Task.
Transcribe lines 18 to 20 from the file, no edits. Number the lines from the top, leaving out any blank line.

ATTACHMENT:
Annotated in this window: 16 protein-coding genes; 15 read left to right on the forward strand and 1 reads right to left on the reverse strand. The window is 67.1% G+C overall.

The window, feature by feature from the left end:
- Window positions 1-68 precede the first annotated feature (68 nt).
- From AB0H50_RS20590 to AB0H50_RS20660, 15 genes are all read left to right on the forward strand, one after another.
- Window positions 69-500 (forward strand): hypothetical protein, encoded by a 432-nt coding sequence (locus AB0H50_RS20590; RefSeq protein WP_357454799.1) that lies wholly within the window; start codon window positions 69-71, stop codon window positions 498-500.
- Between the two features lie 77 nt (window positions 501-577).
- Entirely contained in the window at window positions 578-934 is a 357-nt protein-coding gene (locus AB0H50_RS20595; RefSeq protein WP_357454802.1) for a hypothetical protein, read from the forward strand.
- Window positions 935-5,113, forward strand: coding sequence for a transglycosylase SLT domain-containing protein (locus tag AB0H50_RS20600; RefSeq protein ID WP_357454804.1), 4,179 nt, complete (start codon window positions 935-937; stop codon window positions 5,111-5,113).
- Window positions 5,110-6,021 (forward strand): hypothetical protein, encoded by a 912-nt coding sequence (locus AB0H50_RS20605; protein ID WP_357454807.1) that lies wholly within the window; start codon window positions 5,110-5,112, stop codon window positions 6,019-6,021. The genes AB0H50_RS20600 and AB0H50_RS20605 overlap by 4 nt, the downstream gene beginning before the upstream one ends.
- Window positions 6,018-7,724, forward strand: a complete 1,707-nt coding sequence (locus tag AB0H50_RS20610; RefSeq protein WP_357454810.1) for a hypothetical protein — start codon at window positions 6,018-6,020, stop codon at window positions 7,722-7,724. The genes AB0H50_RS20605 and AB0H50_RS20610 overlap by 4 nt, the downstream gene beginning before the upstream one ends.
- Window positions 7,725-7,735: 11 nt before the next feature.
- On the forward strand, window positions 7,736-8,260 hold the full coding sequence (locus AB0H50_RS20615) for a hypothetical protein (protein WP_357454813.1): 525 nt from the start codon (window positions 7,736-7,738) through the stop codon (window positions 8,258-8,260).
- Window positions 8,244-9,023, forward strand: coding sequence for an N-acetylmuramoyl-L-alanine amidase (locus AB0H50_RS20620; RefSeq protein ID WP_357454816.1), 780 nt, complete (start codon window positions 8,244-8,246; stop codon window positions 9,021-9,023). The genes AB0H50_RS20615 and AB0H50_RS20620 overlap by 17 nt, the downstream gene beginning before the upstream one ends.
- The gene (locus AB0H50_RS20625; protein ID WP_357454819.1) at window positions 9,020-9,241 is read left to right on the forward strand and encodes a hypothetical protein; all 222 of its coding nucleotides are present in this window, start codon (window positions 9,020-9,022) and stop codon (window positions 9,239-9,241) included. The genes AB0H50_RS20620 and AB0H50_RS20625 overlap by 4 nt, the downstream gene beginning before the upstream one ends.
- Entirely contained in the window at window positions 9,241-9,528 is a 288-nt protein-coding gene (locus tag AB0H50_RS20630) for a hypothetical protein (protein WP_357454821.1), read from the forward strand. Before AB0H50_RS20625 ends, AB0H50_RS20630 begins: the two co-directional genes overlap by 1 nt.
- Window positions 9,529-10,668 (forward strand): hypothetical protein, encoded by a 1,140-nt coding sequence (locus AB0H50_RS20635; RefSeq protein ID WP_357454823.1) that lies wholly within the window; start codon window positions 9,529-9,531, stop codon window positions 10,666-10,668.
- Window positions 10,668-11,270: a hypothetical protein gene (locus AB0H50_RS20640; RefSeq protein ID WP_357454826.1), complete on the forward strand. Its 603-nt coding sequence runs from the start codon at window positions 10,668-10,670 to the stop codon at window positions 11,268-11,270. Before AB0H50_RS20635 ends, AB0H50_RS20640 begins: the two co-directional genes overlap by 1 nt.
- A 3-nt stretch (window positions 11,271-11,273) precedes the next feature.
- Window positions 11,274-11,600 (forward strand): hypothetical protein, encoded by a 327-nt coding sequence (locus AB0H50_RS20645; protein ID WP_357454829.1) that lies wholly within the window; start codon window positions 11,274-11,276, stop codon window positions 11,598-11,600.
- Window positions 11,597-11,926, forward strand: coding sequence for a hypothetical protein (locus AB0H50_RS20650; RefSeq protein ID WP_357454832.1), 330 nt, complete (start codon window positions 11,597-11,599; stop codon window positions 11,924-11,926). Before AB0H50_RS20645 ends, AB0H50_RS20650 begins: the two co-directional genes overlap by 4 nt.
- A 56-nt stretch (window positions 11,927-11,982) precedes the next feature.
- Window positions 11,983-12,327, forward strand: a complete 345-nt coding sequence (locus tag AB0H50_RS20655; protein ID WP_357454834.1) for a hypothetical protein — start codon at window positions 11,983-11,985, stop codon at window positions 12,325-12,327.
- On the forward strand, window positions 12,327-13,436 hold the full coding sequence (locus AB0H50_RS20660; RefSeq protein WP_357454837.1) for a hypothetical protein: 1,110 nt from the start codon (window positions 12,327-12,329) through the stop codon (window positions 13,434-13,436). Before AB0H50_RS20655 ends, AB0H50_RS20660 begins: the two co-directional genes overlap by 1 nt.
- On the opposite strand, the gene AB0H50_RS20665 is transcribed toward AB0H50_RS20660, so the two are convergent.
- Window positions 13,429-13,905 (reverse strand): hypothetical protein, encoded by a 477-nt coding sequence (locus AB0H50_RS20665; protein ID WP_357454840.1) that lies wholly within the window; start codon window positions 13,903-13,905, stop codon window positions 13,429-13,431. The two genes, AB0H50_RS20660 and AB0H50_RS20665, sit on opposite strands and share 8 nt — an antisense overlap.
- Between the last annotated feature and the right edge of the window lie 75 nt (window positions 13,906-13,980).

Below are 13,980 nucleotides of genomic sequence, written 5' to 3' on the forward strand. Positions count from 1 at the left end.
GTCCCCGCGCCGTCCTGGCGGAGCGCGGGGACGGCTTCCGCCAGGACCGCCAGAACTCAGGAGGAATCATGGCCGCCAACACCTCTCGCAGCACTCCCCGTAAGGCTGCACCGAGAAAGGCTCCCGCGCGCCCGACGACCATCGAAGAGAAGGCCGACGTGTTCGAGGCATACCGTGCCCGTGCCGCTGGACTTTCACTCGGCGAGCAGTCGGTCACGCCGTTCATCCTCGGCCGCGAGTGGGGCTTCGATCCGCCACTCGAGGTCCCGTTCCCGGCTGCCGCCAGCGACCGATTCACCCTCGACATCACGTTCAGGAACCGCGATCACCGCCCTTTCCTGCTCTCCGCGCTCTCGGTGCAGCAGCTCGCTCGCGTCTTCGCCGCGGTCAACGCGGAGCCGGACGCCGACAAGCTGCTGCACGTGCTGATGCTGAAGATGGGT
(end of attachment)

- A 3-nt stretch (window positions 11,271-11,273) precedes the next feature.
- Window positions 11,274-11,600 (forward strand): hypothetical protein, encoded by a 327-nt coding sequence (locus AB0H50_RS20645; protein ID WP_357454829.1) that lies wholly within the window; start codon window positions 11,274-11,276, stop codon window positions 11,598-11,600.
- Window positions 11,597-11,926, forward strand: coding sequence for a hypothetical protein (locus AB0H50_RS20650; RefSeq protein ID WP_357454832.1), 330 nt, complete (start codon window positions 11,597-11,599; stop codon window positions 11,924-11,926). Before AB0H50_RS20645 ends, AB0H50_RS20650 begins: the two co-directional genes overlap by 4 nt.